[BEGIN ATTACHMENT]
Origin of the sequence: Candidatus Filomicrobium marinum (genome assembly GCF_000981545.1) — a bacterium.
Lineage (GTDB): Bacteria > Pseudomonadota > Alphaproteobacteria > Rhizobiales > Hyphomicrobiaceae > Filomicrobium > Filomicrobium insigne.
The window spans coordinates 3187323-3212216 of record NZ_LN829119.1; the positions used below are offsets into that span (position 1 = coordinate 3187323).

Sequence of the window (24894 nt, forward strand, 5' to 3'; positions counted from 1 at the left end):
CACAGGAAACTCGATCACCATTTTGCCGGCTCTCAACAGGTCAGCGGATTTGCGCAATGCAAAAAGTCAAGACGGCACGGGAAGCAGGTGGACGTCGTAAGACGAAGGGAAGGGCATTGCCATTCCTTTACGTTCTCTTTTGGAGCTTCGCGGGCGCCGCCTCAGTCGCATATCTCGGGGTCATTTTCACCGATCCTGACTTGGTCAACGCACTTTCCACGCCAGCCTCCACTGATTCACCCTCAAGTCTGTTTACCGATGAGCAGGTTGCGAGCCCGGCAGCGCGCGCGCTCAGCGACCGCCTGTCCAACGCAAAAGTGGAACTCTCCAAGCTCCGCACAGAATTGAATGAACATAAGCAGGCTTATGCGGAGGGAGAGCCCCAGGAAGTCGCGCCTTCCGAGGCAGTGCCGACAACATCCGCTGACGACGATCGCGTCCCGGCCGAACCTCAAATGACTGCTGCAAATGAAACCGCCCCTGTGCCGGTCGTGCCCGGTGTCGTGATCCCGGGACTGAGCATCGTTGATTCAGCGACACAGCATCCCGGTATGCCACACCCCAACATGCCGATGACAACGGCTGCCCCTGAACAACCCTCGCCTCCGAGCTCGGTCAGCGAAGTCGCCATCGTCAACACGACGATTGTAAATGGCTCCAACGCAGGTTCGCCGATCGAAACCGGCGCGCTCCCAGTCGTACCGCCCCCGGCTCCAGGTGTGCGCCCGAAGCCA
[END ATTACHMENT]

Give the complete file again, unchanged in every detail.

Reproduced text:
Origin of the sequence: Candidatus Filomicrobium marinum (genome assembly GCF_000981545.1) — a bacterium.
Lineage (GTDB): Bacteria > Pseudomonadota > Alphaproteobacteria > Rhizobiales > Hyphomicrobiaceae > Filomicrobium > Filomicrobium insigne.
The window spans coordinates 3187323-3212216 of record NZ_LN829119.1; the positions used below are offsets into that span (position 1 = coordinate 3187323).

Sequence of the window (24894 nt, forward strand, 5' to 3'; positions counted from 1 at the left end):
CACAGGAAACTCGATCACCATTTTGCCGGCTCTCAACAGGTCAGCGGATTTGCGCAATGCAAAAAGTCAAGACGGCACGGGAAGCAGGTGGACGTCGTAAGACGAAGGGAAGGGCATTGCCATTCCTTTACGTTCTCTTTTGGAGCTTCGCGGGCGCCGCCTCAGTCGCATATCTCGGGGTCATTTTCACCGATCCTGACTTGGTCAACGCACTTTCCACGCCAGCCTCCACTGATTCACCCTCAAGTCTGTTTACCGATGAGCAGGTTGCGAGCCCGGCAGCGCGCGCGCTCAGCGACCGCCTGTCCAACGCAAAAGTGGAACTCTCCAAGCTCCGCACAGAATTGAATGAACATAAGCAGGCTTATGCGGAGGGAGAGCCCCAGGAAGTCGCGCCTTCCGAGGCAGTGCCGACAACATCCGCTGACGACGATCGCGTCCCGGCCGAACCTCAAATGACTGCTGCAAATGAAACCGCCCCTGTGCCGGTCGTGCCCGGTGTCGTGATCCCGGGACTGAGCATCGTTGATTCAGCGACACAGCATCCCGGTATGCCACACCCCAACATGCCGATGACAACGGCTGCCCCTGAACAACCCTCGCCTCCGAGCTCGGTCAGCGAAGTCGCCATCGTCAACACGACGATTGTAAATGGCTCCAACGCAGGTTCGCCGATCGAAACCGGCGCGCTCCCAGTCGTACCGCCCCCGGCTCCAGGTGTGCGCCCGAAGCCA